As the anthrax situation worsens and we get the first cases appearing in England (London and Blackpool) there is still a lot of confusion over the finer details of the outbreak, especially the lack of details ‘released’ on the routes of drug administration.
This has lead to anger from user groups, as Alan J from the National Users Network said on their Facebook page:
Well, the information exists but for a number of reasons it’s only being distributed via word of mouth, possibly because Health Protection Scotland (HPS) are worried that the information may make people feel safe using routes that later turn out to also be a risk.
NOTE: As I’ve previously mentioned on this site, it seems that ALL possible routes of administration are risky when dealing with heroin infected anthrax. Please bear that in mind when reading the following information. The best harm reduction advice is still to try to stop using heroin, either via self detox or substitute prescribing.
The following is information is being verbally disseminated to drugs workers in Scotland and was sent to me by a senior worker who wishes to remain anonymous (but who I trust) the worker felt that the information should be made more widely available.
21 out of the 23 people who have died injected into muscle, there is reason to believe one of the other two missed a vein, and the last I’ve already talked about above. There have also been cellulitis, necrotising fasciitis and gut bacteria present in abscesses associated with the anthrax infection, suggesting underlying untreated infection, poor hygiene and poor injecting practice (i.e. licking the needle before injecting). All of this increases the risk of fatality as the immune system is already compromised.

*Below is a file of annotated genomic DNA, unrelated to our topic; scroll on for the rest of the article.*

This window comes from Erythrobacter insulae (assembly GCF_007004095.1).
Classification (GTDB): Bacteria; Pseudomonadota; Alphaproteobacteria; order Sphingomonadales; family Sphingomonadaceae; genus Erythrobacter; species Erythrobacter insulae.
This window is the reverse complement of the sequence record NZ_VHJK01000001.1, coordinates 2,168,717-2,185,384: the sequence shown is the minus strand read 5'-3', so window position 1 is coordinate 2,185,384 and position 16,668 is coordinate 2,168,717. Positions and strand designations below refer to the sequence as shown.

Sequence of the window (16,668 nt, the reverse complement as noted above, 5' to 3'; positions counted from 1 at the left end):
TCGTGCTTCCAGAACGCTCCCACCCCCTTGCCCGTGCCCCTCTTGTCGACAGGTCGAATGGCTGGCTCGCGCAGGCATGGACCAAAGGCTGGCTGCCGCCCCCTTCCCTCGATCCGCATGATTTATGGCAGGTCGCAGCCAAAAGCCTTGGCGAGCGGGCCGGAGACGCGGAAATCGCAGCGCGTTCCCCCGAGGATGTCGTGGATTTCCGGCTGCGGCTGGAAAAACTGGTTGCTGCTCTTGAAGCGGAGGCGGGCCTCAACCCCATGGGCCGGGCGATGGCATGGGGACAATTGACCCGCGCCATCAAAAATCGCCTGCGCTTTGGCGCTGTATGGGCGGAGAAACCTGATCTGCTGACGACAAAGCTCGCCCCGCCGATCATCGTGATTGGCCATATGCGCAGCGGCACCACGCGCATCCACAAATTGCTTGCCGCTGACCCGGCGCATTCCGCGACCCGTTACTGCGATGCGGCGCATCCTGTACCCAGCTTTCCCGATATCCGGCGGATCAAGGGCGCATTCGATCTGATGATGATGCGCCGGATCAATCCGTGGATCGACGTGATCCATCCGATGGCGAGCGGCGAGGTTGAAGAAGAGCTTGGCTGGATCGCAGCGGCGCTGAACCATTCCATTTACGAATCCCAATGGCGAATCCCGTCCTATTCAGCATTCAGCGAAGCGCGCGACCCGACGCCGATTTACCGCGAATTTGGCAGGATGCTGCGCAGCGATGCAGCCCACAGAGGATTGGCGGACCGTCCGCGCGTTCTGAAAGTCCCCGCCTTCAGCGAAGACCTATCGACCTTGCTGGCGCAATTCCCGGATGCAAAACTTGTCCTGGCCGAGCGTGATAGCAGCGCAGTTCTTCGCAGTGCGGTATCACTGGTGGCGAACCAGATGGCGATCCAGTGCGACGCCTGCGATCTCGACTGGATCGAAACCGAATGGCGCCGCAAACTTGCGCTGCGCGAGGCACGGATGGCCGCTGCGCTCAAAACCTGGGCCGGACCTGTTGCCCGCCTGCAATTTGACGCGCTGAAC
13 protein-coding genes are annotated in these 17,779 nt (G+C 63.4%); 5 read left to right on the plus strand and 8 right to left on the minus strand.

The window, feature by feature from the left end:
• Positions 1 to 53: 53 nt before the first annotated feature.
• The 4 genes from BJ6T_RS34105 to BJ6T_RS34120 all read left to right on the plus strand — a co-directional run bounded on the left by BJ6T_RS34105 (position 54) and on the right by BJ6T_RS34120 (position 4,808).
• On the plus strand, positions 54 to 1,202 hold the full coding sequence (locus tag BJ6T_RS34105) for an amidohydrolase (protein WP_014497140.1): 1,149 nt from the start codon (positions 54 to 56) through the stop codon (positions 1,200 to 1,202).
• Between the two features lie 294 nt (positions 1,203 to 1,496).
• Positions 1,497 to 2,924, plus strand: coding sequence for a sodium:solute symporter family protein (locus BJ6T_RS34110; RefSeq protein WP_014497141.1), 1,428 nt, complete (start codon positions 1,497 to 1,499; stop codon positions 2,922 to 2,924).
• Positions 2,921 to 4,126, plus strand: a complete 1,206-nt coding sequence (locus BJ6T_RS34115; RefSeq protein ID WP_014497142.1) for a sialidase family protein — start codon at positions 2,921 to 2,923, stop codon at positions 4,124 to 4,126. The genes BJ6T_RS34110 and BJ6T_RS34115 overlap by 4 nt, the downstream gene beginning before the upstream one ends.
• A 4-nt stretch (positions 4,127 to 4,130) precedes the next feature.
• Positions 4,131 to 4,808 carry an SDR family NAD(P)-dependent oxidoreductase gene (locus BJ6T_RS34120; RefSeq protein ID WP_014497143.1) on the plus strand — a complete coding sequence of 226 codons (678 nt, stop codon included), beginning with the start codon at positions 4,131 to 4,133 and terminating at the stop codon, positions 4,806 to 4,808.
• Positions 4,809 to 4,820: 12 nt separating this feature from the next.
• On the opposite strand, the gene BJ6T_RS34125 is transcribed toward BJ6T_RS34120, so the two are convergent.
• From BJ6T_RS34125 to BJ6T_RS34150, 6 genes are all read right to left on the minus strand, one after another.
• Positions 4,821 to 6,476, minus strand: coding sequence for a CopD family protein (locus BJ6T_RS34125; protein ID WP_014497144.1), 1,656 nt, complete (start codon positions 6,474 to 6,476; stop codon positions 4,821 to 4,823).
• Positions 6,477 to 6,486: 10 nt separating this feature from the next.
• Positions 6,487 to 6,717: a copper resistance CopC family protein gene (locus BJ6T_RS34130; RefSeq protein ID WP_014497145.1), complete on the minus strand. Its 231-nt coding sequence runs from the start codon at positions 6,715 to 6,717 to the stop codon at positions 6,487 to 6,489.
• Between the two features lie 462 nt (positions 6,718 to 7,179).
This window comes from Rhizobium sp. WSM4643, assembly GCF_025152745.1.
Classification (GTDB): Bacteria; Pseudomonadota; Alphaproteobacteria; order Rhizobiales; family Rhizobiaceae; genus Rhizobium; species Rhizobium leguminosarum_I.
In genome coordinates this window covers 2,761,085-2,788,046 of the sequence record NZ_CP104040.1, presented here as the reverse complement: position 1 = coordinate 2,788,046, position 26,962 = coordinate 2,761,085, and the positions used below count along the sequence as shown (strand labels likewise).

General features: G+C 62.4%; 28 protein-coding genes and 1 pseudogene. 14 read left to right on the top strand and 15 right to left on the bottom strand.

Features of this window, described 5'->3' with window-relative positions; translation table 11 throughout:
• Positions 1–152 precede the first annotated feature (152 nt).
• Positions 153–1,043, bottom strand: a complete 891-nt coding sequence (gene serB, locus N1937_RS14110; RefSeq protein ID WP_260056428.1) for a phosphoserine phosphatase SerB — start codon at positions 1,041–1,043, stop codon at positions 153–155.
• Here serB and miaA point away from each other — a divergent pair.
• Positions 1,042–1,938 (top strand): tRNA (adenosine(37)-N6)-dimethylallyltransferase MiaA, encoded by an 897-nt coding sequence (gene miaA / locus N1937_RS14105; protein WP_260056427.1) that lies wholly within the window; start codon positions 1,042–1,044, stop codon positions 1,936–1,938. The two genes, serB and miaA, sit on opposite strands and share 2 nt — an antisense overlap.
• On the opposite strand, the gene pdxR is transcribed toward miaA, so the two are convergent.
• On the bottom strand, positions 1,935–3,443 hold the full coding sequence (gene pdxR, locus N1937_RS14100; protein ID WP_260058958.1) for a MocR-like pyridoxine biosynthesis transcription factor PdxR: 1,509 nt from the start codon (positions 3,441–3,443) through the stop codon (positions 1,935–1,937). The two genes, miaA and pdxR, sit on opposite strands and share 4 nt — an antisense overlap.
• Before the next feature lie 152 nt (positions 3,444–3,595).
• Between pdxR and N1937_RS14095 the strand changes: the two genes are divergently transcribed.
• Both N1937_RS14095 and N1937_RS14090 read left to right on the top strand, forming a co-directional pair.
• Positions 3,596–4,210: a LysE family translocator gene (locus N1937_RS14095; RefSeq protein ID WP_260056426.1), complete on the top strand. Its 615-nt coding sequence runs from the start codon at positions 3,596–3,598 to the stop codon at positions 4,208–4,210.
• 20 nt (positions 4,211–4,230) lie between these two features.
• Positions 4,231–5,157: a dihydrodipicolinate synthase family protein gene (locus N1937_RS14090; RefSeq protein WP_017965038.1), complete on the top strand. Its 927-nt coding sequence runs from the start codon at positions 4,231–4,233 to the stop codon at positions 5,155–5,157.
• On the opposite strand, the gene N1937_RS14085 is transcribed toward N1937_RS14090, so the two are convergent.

Things to avoid when injecting;
- Injecting under skin
- Injecting into muscle
- Missing a vein or experiencing leakage is a risk factor in many of the confirmed cases
- Excessive use of citric causes extra tissue and vein damage, increasing likelihood of infection
- Injecting contaminated heroin into a vein increases the risk of systemic infection
Filters are unlikely to stop anthrax spores, there is a better chance of filtering out spores using the purpose made filters as they may be able to filter particulate matter to a small enough size. Anthrax spores will last a long time in a filter and can survive extremes of heat and cold, so dispose of filters after a single use.
There is minimal risk through intimate or sexual contact. Although there is a potential risk from touching skin lesions, especially open wounds. Avoid contact with leaking or dried out wounds of abscesses, keep them covered, clean up spillages with bleach or other suitable diluted disinfectant.
I think some of this information is not already out there and I hope it proves useful.
Again I would like to make it clear, as also mentioned in this text, that this does not mean smoking is a safe route of use for anthrax infected heroin. Inhalation anthrax leads to death in a far higher percentage of users than wound anthrax.
The Scottish Drugs Forum as released guidance for workers on how to deal with the Anthrax outbreak, this is essential reading for all workers (and users).